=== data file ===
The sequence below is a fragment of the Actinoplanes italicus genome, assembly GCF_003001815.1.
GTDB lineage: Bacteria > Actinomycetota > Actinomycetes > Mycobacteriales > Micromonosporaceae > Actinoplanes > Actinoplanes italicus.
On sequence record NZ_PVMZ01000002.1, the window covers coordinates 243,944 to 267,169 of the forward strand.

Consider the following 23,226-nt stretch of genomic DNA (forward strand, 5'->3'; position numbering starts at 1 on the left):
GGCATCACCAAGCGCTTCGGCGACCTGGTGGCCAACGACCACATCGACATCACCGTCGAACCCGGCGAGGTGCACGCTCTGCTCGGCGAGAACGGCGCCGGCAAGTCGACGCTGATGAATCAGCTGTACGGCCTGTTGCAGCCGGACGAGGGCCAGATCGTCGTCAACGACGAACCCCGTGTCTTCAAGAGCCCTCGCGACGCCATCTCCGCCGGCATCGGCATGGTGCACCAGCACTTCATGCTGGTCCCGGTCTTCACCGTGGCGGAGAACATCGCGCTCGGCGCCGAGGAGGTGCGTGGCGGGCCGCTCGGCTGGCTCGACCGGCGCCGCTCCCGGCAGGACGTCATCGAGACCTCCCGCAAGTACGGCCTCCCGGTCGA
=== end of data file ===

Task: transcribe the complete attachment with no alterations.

The sequence below is a fragment of the Actinoplanes italicus genome, assembly GCF_003001815.1.
GTDB lineage: Bacteria > Actinomycetota > Actinomycetes > Mycobacteriales > Micromonosporaceae > Actinoplanes > Actinoplanes italicus.
On sequence record NZ_PVMZ01000002.1, the window covers coordinates 243,944 to 267,169 of the forward strand.

Consider the following 23,226-nt stretch of genomic DNA (forward strand, 5'->3'; position numbering starts at 1 on the left):
GGCATCACCAAGCGCTTCGGCGACCTGGTGGCCAACGACCACATCGACATCACCGTCGAACCCGGCGAGGTGCACGCTCTGCTCGGCGAGAACGGCGCCGGCAAGTCGACGCTGATGAATCAGCTGTACGGCCTGTTGCAGCCGGACGAGGGCCAGATCGTCGTCAACGACGAACCCCGTGTCTTCAAGAGCCCTCGCGACGCCATCTCCGCCGGCATCGGCATGGTGCACCAGCACTTCATGCTGGTCCCGGTCTTCACCGTGGCGGAGAACATCGCGCTCGGCGCCGAGGAGGTGCGTGGCGGGCCGCTCGGCTGGCTCGACCGGCGCCGCTCCCGGCAGGACGTCATCGAGACCTCCCGCAAGTACGGCCTCCCGGTCGA